Wednesday, September 22, 2010

Robert Engle’s FT lectures on volatility, part 1

Some time ago (well, I guess the pre-crisis days of 2007 qualify as “some time ago”) Robert Engle, professor of finance and director of the Center for Financial Econometrics at NYU’s Stern School of Business as well as a Nobel Prize winner for his work on ARCH, gave a five-part “mini-course” on volatility on FT.com. The videos are, as far as I can ascertain, no longer available, but the transcripts are. However, the transcripts don’t include the graphics to which Engle refers.

As is my wonkish wont, I took notes on this series; more important, I saved the graphics. Their quality was poor in the original, and capturing them with HyperSnap, pasting them into a Word document, and then extricating them so I could paste them into this blog certainly didn’t improve matters. But fuzzy is better than nothing.

While I read the books I have here for review (including a 654-page tome on probability and statistics for finance which I am determined to implant in my brain) I plan to fill in the blanks by publishing my notes on these videos. Of course, for anyone who cares about this subject I highly recommend going to the original transcripts; they’re very brief and not at all technical, probably about two typed pages each.

And, although I think I gave the link to NYU Stern’s Volatility Laboratory earlier, here it is again. It “provides real time measurement, modeling and forecasting of financial volatility, correlations and risk for a wide spectrum of assets.” It’s decidedly beta, and I suspect always will be. Interesting nonetheless.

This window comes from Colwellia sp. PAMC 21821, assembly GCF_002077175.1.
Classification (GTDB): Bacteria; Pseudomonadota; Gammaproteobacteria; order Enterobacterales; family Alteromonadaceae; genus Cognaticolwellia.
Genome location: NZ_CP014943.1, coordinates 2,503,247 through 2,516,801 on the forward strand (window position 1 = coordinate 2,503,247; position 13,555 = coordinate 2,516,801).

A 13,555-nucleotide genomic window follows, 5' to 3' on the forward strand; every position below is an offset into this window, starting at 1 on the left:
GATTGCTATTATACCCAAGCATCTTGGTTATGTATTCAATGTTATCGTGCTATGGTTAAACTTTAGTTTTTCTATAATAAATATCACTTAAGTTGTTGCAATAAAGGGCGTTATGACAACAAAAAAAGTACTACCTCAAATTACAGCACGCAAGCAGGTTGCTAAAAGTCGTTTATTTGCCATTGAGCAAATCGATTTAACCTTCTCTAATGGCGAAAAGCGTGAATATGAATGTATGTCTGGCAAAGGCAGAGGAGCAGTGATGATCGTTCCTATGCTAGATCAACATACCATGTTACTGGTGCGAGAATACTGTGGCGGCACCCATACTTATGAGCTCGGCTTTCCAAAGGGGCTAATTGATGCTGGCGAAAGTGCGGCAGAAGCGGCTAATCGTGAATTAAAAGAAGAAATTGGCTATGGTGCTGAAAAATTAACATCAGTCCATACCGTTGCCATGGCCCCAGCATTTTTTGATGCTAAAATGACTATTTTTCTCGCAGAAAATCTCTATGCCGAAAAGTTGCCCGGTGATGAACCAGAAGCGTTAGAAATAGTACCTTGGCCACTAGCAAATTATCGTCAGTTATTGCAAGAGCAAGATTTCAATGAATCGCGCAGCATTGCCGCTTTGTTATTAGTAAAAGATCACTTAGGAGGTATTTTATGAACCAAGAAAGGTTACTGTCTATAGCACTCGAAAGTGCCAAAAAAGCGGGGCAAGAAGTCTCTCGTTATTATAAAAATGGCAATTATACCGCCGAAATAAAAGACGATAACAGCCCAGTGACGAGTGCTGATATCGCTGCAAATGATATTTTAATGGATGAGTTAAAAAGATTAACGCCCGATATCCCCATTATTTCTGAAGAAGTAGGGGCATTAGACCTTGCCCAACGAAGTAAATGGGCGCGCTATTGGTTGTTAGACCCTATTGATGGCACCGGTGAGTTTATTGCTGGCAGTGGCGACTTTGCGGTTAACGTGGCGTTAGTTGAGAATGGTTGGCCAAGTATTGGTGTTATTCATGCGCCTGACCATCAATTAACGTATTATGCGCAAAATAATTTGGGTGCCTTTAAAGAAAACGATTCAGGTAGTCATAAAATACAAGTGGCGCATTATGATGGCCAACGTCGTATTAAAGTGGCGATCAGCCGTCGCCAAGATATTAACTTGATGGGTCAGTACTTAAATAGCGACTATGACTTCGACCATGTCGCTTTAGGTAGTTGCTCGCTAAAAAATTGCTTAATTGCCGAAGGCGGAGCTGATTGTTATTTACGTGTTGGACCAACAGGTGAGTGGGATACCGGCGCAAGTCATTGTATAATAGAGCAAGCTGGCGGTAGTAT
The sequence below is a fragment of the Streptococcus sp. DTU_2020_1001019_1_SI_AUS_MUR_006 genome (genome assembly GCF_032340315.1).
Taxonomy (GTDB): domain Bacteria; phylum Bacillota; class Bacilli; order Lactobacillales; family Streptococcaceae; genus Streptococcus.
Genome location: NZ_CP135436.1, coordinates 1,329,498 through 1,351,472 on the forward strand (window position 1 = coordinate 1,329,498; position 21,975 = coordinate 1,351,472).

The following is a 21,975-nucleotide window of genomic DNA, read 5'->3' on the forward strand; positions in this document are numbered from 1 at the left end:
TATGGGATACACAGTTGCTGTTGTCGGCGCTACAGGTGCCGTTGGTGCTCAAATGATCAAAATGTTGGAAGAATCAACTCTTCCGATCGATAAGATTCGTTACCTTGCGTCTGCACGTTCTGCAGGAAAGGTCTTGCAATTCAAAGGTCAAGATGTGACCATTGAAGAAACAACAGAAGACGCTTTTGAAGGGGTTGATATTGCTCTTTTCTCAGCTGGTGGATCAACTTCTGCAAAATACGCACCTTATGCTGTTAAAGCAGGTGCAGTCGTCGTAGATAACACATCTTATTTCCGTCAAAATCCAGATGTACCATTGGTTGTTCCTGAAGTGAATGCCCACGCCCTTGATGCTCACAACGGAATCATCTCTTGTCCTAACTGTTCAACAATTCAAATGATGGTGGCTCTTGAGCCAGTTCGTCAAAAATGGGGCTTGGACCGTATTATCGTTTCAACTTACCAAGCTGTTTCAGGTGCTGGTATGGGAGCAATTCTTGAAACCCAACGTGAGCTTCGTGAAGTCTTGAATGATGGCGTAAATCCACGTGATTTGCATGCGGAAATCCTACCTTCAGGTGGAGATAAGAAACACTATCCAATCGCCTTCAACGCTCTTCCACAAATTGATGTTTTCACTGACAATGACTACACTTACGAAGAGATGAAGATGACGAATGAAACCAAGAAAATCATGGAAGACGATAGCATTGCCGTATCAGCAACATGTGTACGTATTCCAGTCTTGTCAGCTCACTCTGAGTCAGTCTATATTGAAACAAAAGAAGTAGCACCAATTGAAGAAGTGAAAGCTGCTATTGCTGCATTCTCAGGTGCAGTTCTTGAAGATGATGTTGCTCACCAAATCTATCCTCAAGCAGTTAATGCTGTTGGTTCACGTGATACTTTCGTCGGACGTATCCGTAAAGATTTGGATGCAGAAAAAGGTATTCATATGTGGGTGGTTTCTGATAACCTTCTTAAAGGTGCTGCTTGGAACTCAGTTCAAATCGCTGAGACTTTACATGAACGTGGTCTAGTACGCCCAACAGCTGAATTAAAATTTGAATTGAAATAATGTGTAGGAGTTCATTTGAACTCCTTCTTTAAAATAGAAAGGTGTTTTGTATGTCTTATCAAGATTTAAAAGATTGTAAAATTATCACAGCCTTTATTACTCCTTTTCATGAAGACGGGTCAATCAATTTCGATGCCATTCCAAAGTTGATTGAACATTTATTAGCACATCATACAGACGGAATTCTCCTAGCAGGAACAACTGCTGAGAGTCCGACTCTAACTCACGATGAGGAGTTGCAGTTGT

So, here are my notes on and the accompanying graphics from the first video.


The red graphic indicates the amplitude of volatility.
The periods when volatility is high are those when the market is in decline. When the market is going up, as in the middle 1990s, volatility is low. Actually, in the mid-1990s volatility was at a record low.


Volatility tends to mean revert. Indeed, in the late 90s volatility was very high, meaning that risk was high. And subsequently, of course, the market turned down. And we had high volatility as the market declined. 


What we are calculating in this chart is the standard deviation of the returns on an annualized basis from 1997 to 2003. Since the broad index has a lower volatility than its components you see the benefits of diversification. The highest volatility on this chart is small caps. Every piece of information that tells us whether this is an up and coming company or one that’s not going to make it is critical. This is the news theory.

This chart shows the median annual volatility of about 50 countries during the same period—1997 to 2003. The low vol countries are Chile, the UK, Australia, New Zealand, Austria, Canada, etc. The high vol countries are Turkey, Korea, Brazil, Finland, Russia, etc.

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